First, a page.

33. Blake-Sonata (Piano Sonata No. 6), Op. 157, the beginning.
The second fast movement has the features of rondo-sonata form, and is a musical depiction of the poem The Tyger: its mirror symmetrical patters suppose to depict the “fearful symmetry” of the monstrous beast, which is “burning bright in the forests of the night” . The sonata is dedicated to my daughter Alissa Firsova, who first performed it on 20th of November 2008 at the Deptford Hall of Goldsmiths College in London. She also recorded it on her début CD: Russian Émigrés, Vivat 109, UK . The score was printed in the Meladina Music Series, Meladina Music, CreateSpace for Amazon, USA .
34. Blake-Sonata (Piano Sonata No. 6), on the Russian Émigrés CD, Vivat 109, UK 35. Blake-Sonata (Piano Sonata No. 6), Meladina Music, CreateSpace for Amazon, USA
My next Blake project was devoted to his so called “Visionary heads”: a series of black chalk and pencil drawings that he produced after 1818 for John Varley, astrologer. I was very much involved to the pre-compositional research, and created also an extensive article on this subject for English and Russian Wikipedia. Then I had chosen five of the drawings and composed a piano cycle titled the Visionary Heads, Op. 172, 2013, where I used the same technique as in two previous works. The cycle consists in five movements: 1. Blake's Instructor, 2. The Man Who Built the Pyramids, 3. Corinna, 4. Cancer Constellation, and 5. Owen Glendower. It was first publically played by my daughter Alissa Firsova on the 29th of March, 2014, at St Saviour’s Church in St Albans .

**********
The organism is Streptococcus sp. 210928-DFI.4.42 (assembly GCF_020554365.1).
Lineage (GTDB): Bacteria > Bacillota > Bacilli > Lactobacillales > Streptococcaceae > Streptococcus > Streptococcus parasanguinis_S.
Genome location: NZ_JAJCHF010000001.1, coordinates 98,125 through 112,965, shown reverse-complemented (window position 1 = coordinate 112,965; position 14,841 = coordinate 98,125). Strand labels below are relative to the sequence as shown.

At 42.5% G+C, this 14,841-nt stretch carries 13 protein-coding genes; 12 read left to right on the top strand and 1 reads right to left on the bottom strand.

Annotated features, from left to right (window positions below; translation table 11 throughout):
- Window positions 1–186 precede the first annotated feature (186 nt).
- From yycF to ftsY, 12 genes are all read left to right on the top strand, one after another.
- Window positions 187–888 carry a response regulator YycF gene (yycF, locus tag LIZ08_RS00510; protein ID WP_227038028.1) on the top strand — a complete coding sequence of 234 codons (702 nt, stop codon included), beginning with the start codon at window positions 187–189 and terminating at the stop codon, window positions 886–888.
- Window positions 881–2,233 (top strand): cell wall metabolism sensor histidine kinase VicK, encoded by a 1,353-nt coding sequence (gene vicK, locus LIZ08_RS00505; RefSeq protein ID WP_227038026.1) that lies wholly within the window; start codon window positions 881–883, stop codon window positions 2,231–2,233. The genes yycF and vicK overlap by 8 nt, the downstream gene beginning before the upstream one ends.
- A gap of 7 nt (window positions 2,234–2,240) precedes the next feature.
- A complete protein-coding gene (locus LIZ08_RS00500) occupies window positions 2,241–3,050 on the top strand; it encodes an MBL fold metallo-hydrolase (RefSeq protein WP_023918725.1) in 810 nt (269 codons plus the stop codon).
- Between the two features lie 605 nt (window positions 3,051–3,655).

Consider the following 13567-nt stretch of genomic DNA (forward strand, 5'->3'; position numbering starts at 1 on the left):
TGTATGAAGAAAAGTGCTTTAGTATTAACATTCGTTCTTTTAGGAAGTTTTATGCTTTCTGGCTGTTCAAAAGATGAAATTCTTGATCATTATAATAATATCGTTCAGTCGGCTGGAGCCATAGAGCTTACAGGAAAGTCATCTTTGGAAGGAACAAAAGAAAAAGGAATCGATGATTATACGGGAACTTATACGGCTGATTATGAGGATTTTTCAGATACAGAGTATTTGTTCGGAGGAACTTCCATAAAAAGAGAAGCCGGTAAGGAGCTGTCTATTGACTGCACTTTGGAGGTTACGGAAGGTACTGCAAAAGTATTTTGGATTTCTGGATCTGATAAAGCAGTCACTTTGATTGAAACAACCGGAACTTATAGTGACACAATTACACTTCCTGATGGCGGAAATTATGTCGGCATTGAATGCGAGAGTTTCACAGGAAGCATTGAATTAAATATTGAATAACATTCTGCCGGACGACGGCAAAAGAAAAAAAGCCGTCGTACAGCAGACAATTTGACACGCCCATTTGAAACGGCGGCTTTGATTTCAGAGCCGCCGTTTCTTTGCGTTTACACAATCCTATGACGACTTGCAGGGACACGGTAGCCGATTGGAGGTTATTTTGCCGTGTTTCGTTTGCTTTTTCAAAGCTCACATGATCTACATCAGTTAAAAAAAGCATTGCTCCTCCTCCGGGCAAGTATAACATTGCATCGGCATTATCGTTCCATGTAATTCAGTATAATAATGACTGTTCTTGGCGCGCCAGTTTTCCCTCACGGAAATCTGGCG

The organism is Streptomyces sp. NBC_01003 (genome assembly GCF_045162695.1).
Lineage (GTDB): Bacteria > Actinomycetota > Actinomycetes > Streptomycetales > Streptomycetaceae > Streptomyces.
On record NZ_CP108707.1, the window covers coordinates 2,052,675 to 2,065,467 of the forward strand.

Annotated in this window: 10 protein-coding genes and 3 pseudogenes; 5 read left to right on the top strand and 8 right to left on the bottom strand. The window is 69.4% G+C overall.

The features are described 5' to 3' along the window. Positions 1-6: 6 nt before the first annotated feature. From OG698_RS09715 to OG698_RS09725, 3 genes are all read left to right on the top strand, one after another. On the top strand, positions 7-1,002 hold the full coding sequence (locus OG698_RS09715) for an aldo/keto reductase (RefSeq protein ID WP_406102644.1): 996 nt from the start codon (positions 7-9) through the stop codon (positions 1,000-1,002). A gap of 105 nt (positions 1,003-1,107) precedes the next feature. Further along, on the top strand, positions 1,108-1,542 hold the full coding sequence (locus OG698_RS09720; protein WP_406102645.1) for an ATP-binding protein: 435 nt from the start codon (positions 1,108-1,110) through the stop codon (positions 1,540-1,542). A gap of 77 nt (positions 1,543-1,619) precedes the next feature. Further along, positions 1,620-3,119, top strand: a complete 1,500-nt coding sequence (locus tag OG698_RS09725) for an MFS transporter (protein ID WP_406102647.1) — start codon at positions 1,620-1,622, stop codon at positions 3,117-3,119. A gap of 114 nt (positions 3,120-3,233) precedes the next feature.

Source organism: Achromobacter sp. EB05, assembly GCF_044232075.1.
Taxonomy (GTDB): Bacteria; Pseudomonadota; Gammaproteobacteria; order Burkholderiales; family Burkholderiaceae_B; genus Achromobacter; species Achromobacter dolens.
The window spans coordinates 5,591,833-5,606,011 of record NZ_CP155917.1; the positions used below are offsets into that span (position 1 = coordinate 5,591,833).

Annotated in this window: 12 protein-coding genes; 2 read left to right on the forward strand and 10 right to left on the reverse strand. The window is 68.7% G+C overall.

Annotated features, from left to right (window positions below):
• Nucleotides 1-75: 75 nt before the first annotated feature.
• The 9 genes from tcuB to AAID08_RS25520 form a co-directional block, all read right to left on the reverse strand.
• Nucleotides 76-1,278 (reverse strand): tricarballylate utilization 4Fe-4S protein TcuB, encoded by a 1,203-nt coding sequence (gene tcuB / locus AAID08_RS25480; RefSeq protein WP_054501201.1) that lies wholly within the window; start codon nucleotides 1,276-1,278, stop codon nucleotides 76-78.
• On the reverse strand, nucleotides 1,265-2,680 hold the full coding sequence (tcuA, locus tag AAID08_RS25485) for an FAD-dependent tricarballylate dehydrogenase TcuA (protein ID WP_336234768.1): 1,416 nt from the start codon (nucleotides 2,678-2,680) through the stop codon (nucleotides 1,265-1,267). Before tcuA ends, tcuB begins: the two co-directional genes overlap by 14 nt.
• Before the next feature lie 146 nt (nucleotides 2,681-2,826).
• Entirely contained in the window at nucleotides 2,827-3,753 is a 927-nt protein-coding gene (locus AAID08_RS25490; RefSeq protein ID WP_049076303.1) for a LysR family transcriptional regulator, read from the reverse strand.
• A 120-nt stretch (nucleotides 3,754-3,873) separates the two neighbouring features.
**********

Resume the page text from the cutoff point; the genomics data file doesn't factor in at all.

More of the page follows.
36. 1. Blake’s Instructor, 2. Piramid’s Builder, 3. Glendower 4. Corinna, 5. Cancer – the series of Blake’s drawings reflected in the piano cycle Visionary Heads, Op. 172
In 2013 I began compose a series of vocal miniatures after the Proverbs of Hell from Blake’s The Marriage of Heaven and Hell. In December 2017 I have completed 20 of them, which formed all together the four notebooks with solo piano introduction to each of them:
1st Notebook, op151 (2006-07) Introduction 1. A Little Flower (56. To create a little flower is the labour of ages.) 2. The Busy Bee (11. The busy bee has no time for sorrow.) 3. An Eagle (54. When thou seest an Eagle, thou seest a portion of Genius. lift up thy head!) 4. The Clock (12. The hours of folly are measur’d by the clock, but of wisdom: no clock can measure.) 5. Pestilence (5. He who desires but acts not, breeds pestilence.) 6. Black and White (63. The crow wish’d every thing was black, the owl, that every thing was white.) 7. Eternity (10. Eternity is in love with the productions of time.)